As the section on"Indian Philosophy"on Encarta states:
"Most of the poems of the Veda are religious and tend to be
about the activities of various gods. Yet some Vedic hymns
and poems address philosophic themes ... such as the
henotheism that is key to much Hindu theology. Henotheism is
the idea that one God takes many different forms, and that
although individuals may worship several different gods and
goddesses, they really revere but one Supreme Being."[Em.
Has the Encarta article on Hinduism lost all keys? While
there is a passing mention of this concept in the Encarta,
it is, characteristically, watered down from the clearer
In this way Hindus have been able to reconcile their
Vedantic monism (see Vedanta) with their Vedic polytheism:
All the individual Hindu gods (who are said to be
saguna," with attributes") are subsumed under the godhead (nirguna," without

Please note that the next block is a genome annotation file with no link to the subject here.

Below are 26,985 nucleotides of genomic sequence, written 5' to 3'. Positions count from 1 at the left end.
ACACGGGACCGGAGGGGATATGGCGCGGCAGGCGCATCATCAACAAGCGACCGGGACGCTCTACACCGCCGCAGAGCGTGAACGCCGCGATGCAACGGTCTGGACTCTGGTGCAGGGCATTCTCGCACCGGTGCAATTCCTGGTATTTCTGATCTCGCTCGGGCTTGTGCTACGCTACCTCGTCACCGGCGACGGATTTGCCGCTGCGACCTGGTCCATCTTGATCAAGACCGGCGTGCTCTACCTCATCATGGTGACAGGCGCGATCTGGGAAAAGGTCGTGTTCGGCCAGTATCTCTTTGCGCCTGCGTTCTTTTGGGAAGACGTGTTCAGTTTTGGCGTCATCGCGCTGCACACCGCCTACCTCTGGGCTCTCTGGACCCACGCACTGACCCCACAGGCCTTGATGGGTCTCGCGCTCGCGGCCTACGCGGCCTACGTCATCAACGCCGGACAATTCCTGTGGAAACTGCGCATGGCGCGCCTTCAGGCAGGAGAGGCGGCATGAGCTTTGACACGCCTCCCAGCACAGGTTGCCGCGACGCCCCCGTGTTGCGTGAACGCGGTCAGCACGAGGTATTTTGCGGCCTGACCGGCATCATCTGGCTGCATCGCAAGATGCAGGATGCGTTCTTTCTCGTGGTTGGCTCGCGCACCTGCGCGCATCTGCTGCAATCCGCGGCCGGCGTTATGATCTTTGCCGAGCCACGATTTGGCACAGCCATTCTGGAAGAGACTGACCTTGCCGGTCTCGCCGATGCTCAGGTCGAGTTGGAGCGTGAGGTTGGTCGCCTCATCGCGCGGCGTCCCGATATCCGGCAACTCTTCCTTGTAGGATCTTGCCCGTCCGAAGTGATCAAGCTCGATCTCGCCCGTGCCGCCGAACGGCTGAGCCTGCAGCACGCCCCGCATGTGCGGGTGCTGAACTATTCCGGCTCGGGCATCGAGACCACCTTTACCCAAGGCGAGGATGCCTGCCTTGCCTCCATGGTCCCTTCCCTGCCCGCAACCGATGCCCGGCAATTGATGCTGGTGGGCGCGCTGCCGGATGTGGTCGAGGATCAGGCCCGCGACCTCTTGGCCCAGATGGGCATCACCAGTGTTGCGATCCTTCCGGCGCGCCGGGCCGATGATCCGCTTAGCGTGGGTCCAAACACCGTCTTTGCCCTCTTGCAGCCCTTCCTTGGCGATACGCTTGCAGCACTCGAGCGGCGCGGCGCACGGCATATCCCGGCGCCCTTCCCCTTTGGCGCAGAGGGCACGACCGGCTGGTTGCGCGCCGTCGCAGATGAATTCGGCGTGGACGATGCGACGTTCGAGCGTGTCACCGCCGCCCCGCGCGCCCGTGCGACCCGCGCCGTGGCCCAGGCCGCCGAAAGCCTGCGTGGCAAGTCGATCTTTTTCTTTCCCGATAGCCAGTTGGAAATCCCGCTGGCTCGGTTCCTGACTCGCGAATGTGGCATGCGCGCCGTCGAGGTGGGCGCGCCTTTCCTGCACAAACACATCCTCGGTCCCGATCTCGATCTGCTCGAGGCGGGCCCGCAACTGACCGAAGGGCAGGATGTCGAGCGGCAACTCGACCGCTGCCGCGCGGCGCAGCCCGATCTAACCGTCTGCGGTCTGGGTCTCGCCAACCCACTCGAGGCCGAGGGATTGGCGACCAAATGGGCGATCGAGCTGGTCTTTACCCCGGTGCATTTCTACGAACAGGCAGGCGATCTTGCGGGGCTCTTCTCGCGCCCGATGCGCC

attributes"), from which they all emanate. [Em. added]
A common Hindu saying is: "As you are, so God's image
appears to you"—since God is beyond images or attributes,
we superimpose our own. Does Encarta's choice of subjects
and descriptions in the article—scatological and
incoherent, reflect the author's own state?
Finally, let us see how the article describes Rama and
Krishna, considered as incarnations of God (as Vishnu).
"Most popular by far are Rama (hero of the Ramayana) and
Krishna (hero of the Mahabharata and the Bhagavata-Purana),
both of whom are said to be avatars of Vishnu, although they
were originally human heroes."[Em. added]
The article appears to speak with the certainty of divine
knowledge! Let us see how a similar issue, the divinity of
Jesus is treated in the article on Christianity;
"The ultimate mystery of the universe, called by many
different names in various religions, was called"Father"In
the sayings of Jesus, and Christians therefore call Jesus
himself"Son of God."At the very least, there was in his
language and life an intimacy with God and an immediacy of
access to God, as well as the promise that, through all that